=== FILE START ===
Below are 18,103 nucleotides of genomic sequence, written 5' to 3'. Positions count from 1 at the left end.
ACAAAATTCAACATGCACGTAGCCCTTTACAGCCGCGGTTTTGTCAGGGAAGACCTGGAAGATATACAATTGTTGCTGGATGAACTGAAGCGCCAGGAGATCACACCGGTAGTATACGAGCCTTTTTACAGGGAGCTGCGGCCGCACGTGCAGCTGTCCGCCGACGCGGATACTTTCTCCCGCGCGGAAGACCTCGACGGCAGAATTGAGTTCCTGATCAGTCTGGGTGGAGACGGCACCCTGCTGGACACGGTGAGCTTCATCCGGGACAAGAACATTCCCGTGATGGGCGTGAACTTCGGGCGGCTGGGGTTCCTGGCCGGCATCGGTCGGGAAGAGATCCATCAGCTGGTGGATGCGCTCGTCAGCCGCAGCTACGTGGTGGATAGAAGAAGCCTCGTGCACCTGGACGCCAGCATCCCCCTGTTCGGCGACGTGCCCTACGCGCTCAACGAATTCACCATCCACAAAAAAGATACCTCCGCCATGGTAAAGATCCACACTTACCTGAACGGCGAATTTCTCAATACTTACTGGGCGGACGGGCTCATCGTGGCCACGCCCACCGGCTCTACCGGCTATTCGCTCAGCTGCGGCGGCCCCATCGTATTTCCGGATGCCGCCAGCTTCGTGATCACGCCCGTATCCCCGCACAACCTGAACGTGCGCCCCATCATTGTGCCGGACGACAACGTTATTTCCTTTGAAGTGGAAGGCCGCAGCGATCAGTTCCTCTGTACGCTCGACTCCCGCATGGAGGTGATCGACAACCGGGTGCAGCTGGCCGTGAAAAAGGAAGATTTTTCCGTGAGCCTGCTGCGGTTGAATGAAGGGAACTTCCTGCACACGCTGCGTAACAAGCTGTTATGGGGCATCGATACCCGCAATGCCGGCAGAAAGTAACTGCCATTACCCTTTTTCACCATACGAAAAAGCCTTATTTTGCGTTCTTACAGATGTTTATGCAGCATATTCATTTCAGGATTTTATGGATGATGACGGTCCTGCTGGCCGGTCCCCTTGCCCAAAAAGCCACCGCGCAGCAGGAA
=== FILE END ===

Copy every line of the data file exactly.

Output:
Below are 18,103 nucleotides of genomic sequence, written 5' to 3'. Positions count from 1 at the left end.
ACAAAATTCAACATGCACGTAGCCCTTTACAGCCGCGGTTTTGTCAGGGAAGACCTGGAAGATATACAATTGTTGCTGGATGAACTGAAGCGCCAGGAGATCACACCGGTAGTATACGAGCCTTTTTACAGGGAGCTGCGGCCGCACGTGCAGCTGTCCGCCGACGCGGATACTTTCTCCCGCGCGGAAGACCTCGACGGCAGAATTGAGTTCCTGATCAGTCTGGGTGGAGACGGCACCCTGCTGGACACGGTGAGCTTCATCCGGGACAAGAACATTCCCGTGATGGGCGTGAACTTCGGGCGGCTGGGGTTCCTGGCCGGCATCGGTCGGGAAGAGATCCATCAGCTGGTGGATGCGCTCGTCAGCCGCAGCTACGTGGTGGATAGAAGAAGCCTCGTGCACCTGGACGCCAGCATCCCCCTGTTCGGCGACGTGCCCTACGCGCTCAACGAATTCACCATCCACAAAAAAGATACCTCCGCCATGGTAAAGATCCACACTTACCTGAACGGCGAATTTCTCAATACTTACTGGGCGGACGGGCTCATCGTGGCCACGCCCACCGGCTCTACCGGCTATTCGCTCAGCTGCGGCGGCCCCATCGTATTTCCGGATGCCGCCAGCTTCGTGATCACGCCCGTATCCCCGCACAACCTGAACGTGCGCCCCATCATTGTGCCGGACGACAACGTTATTTCCTTTGAAGTGGAAGGCCGCAGCGATCAGTTCCTCTGTACGCTCGACTCCCGCATGGAGGTGATCGACAACCGGGTGCAGCTGGCCGTGAAAAAGGAAGATTTTTCCGTGAGCCTGCTGCGGTTGAATGAAGGGAACTTCCTGCACACGCTGCGTAACAAGCTGTTATGGGGCATCGATACCCGCAATGCCGGCAGAAAGTAACTGCCATTACCCTTTTTCACCATACGAAAAAGCCTTATTTTGCGTTCTTACAGATGTTTATGCAGCATATTCATTTCAGGATTTTATGGATGATGACGGTCCTGCTGGCCGGTCCCCTTGCCCAAAAAGCCACCGCGCAGCAGGAA